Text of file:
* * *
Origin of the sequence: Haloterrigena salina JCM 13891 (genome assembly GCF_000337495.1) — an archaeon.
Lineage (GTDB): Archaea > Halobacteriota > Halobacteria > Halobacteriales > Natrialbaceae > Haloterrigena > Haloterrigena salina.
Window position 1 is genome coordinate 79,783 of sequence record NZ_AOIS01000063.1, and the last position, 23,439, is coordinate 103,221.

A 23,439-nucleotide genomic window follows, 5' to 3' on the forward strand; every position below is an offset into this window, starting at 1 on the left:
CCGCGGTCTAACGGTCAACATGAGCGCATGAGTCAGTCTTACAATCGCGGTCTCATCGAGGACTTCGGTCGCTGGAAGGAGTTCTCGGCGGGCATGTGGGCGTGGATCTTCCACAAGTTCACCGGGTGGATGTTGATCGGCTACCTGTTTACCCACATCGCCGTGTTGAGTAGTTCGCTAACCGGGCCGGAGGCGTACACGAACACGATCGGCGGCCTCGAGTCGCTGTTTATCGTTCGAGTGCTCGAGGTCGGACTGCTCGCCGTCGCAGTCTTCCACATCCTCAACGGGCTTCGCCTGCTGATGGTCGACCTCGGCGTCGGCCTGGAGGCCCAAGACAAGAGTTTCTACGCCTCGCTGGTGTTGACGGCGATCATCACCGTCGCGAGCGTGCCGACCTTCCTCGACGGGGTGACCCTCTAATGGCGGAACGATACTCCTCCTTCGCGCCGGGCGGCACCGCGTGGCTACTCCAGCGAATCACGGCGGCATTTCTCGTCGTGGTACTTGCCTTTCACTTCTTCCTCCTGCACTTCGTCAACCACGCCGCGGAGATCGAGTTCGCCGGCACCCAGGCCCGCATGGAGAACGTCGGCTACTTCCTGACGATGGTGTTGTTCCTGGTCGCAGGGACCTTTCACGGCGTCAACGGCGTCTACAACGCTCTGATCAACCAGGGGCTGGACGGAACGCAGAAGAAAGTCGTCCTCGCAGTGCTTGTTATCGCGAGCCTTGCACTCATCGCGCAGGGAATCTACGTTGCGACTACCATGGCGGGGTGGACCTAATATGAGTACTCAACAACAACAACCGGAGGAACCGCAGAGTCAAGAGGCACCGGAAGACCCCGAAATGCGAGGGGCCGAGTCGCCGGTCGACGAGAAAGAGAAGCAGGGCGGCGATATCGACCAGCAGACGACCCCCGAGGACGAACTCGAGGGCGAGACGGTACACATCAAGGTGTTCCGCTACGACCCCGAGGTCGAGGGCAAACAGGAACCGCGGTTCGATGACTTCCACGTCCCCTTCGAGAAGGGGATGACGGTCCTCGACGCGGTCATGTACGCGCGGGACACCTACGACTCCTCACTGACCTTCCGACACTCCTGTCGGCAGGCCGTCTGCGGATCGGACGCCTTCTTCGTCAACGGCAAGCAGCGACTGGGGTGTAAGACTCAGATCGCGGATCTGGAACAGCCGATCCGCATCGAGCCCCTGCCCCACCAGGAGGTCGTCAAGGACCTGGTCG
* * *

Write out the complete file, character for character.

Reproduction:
Origin of the sequence: Haloterrigena salina JCM 13891 (genome assembly GCF_000337495.1) — an archaeon.
Lineage (GTDB): Archaea > Halobacteriota > Halobacteria > Halobacteriales > Natrialbaceae > Haloterrigena > Haloterrigena salina.
Window position 1 is genome coordinate 79,783 of sequence record NZ_AOIS01000063.1, and the last position, 23,439, is coordinate 103,221.

A 23,439-nucleotide genomic window follows, 5' to 3' on the forward strand; every position below is an offset into this window, starting at 1 on the left:
CCGCGGTCTAACGGTCAACATGAGCGCATGAGTCAGTCTTACAATCGCGGTCTCATCGAGGACTTCGGTCGCTGGAAGGAGTTCTCGGCGGGCATGTGGGCGTGGATCTTCCACAAGTTCACCGGGTGGATGTTGATCGGCTACCTGTTTACCCACATCGCCGTGTTGAGTAGTTCGCTAACCGGGCCGGAGGCGTACACGAACACGATCGGCGGCCTCGAGTCGCTGTTTATCGTTCGAGTGCTCGAGGTCGGACTGCTCGCCGTCGCAGTCTTCCACATCCTCAACGGGCTTCGCCTGCTGATGGTCGACCTCGGCGTCGGCCTGGAGGCCCAAGACAAGAGTTTCTACGCCTCGCTGGTGTTGACGGCGATCATCACCGTCGCGAGCGTGCCGACCTTCCTCGACGGGGTGACCCTCTAATGGCGGAACGATACTCCTCCTTCGCGCCGGGCGGCACCGCGTGGCTACTCCAGCGAATCACGGCGGCATTTCTCGTCGTGGTACTTGCCTTTCACTTCTTCCTCCTGCACTTCGTCAACCACGCCGCGGAGATCGAGTTCGCCGGCACCCAGGCCCGCATGGAGAACGTCGGCTACTTCCTGACGATGGTGTTGTTCCTGGTCGCAGGGACCTTTCACGGCGTCAACGGCGTCTACAACGCTCTGATCAACCAGGGGCTGGACGGAACGCAGAAGAAAGTCGTCCTCGCAGTGCTTGTTATCGCGAGCCTTGCACTCATCGCGCAGGGAATCTACGTTGCGACTACCATGGCGGGGTGGACCTAATATGAGTACTCAACAACAACAACCGGAGGAACCGCAGAGTCAAGAGGCACCGGAAGACCCCGAAATGCGAGGGGCCGAGTCGCCGGTCGACGAGAAAGAGAAGCAGGGCGGCGATATCGACCAGCAGACGACCCCCGAGGACGAACTCGAGGGCGAGACGGTACACATCAAGGTGTTCCGCTACGACCCCGAGGTCGAGGGCAAACAGGAACCGCGGTTCGATGACTTCCACGTCCCCTTCGAGAAGGGGATGACGGTCCTCGACGCGGTCATGTACGCGCGGGACACCTACGACTCCTCACTGACCTTCCGACACTCCTGTCGGCAGGCCGTCTGCGGATCGGACGCCTTCTTCGTCAACGGCAAGCAGCGACTGGGGTGTAAGACTCAGATCGCGGATCTGGAACAGCCGATCCGCATCGAGCCCCTGCCCCACCAGGAGGTCGTCAAGGACCTGGTCG